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Bears and how to beat them

Bears and how to beat them
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Thank you everyone for your online votes. This piece was shortlisted for the Pure Travel Writing Contest 2014 and was then judged the winner by a professional travel writer. I won 1000 pounds – which will buy me a lot of noodles! Here it is…
 

Bears and how to beat them

 
‘Stephen it’s inside! My God, it’s inside! INSIDE!’

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Ice lakes and frozen worlds

Ice lakes and frozen worlds

To the lake…

I was just a few kilometres from Ulaanbaator, but there was no hint a world capital lurked close by. The sky reached to wider horizons, plucked of the reaching soviet tower blocks, city traffic surrendered to silent space. Concrete was traded for yellowed steppe, salt and pepper peaks and the odd gur clinging limpet-like to the leeside of hills.

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60 Signs that you need to STOP Cycle Touring and GO HOME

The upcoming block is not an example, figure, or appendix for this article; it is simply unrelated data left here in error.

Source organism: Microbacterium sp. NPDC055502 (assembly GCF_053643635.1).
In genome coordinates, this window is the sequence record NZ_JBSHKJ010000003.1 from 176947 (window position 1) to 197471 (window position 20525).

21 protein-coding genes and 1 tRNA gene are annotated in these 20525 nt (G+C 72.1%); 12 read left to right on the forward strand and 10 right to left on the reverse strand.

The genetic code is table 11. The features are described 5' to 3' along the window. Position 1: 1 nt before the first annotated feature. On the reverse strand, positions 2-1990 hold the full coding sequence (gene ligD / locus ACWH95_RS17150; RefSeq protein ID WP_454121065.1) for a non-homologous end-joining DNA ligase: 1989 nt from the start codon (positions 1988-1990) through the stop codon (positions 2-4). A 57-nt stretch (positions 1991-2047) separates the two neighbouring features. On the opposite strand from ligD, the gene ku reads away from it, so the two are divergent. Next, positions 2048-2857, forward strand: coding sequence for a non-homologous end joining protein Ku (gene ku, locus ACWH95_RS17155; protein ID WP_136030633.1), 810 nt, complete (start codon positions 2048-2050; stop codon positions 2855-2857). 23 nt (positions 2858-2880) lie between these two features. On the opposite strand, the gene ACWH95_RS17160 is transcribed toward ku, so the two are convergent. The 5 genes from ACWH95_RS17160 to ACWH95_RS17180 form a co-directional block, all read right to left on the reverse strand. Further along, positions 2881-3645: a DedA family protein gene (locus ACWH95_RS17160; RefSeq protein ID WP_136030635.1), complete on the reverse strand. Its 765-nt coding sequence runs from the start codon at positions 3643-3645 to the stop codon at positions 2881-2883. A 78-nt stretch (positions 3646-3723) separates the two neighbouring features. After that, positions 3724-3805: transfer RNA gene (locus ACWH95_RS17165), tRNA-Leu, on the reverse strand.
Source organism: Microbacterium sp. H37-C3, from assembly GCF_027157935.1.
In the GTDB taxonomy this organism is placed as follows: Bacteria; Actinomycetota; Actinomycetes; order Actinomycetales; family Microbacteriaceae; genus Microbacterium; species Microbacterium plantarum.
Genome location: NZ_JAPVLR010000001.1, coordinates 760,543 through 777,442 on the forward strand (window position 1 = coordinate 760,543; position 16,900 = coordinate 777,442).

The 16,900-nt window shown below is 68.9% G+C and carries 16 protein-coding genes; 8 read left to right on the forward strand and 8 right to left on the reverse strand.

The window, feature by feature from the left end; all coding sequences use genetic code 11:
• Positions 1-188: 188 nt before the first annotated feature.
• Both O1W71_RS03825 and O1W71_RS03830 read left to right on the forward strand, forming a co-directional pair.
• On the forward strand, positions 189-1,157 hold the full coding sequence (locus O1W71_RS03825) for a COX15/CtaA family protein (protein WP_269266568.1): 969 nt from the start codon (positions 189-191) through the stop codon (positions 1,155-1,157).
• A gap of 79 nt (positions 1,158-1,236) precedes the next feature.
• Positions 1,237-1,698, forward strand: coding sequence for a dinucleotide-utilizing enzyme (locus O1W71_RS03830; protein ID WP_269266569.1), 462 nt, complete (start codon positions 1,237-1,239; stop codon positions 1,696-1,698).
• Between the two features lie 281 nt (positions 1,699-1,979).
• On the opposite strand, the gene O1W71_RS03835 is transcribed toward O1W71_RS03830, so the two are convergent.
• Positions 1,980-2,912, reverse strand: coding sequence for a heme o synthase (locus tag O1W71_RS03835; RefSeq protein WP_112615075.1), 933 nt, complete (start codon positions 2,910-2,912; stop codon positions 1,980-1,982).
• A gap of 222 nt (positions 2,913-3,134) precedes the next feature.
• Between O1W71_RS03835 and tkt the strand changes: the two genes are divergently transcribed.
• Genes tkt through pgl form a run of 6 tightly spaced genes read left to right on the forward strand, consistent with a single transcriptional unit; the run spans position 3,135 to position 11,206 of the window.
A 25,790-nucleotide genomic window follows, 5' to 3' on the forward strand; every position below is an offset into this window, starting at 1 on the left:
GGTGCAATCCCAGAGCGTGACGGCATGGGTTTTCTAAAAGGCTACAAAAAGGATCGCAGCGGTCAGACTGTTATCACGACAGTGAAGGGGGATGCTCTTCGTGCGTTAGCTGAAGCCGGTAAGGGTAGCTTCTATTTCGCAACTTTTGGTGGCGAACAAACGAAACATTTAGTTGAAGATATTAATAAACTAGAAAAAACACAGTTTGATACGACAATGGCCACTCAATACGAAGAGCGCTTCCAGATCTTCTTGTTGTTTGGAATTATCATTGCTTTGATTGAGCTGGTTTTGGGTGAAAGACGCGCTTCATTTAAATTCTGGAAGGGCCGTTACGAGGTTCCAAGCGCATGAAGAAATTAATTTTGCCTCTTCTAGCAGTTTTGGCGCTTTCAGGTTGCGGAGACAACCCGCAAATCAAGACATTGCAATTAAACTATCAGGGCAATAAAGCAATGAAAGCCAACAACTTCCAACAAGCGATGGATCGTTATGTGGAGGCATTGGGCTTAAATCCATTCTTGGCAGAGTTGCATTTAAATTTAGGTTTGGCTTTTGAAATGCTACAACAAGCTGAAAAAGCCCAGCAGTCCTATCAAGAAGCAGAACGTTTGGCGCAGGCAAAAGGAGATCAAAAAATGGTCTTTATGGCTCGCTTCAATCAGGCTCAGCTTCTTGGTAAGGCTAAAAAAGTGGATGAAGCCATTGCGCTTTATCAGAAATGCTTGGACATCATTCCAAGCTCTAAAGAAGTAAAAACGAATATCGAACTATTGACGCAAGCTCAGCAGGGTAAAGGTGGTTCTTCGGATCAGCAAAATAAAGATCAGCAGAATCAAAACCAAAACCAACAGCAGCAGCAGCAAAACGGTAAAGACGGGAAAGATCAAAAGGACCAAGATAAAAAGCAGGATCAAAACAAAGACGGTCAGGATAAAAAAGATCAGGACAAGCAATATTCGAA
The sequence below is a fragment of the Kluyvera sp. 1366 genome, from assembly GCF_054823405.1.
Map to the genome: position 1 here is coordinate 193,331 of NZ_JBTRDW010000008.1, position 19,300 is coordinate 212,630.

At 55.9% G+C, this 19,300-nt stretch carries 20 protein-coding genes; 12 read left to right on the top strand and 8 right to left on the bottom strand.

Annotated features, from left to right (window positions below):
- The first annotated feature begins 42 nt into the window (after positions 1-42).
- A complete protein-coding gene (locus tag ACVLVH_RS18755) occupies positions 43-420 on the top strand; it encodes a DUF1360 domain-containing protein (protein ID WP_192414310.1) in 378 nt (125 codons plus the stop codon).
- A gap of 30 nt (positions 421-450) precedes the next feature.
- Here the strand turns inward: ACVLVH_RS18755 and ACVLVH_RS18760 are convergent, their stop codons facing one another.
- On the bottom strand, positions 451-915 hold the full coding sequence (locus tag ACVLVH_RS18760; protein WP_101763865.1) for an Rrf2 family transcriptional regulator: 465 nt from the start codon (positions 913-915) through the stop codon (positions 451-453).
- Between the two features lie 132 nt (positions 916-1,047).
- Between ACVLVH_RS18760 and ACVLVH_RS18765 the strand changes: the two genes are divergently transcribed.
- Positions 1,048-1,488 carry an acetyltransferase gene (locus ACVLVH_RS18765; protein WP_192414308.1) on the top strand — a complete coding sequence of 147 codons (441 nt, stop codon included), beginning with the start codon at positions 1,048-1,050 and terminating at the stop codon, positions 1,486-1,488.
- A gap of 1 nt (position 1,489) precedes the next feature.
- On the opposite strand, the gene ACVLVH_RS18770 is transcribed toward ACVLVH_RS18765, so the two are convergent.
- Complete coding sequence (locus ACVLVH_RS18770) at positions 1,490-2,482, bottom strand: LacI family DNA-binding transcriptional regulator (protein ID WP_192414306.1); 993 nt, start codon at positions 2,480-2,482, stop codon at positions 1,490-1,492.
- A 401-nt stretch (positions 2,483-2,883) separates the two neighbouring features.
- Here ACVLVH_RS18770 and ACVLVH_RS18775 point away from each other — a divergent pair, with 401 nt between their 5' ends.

60 Signs that  you need to STOP Cycle Touring and GO HOME

1. You put your entire leg through a rip in the crotch of your shorts when trying to find the leg hole

2. You ‘sense’ wild camping opportunities, like a Jedi

3. If you are a woman, there is consistently a crust of peanut butter in your facial hair

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Curveballs

Curveballs


Kazbegi


Georgia is a country of curves – from its meeting with the Black Sea, a bitemark of coast, to the probing tongue that composes the border with Azerbaijan. From its looping script, to the roads that circulate packs of mountains, succeeding in switchbacks like the restive rivers they chaperon. But before my friend Oli and I take on these roads by bicycle, I encounter another sinuosity: that of the Georgian toast.

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Why adventurers should aim to inspire, not motivate: the trouble with life-hackery

Why adventurers should aim to inspire, not motivate: the trouble with life-hackery
Two weeks ago Sarah Outen returned from nearly half a decade of cycling and rowing around the world, half a decade of vigorously roughing it in a manner that puts my similarly spanned escapade to shame. Roughing it, properly: heart-plunging, soul-shivering stuff on the open ocean, replete with crashing personal crises, soaking self-doubt and premonitions of death. It’s safe to say that facing down Pacific swells that would breach tall buildings is distantly orbiting the comfort zone of most of us.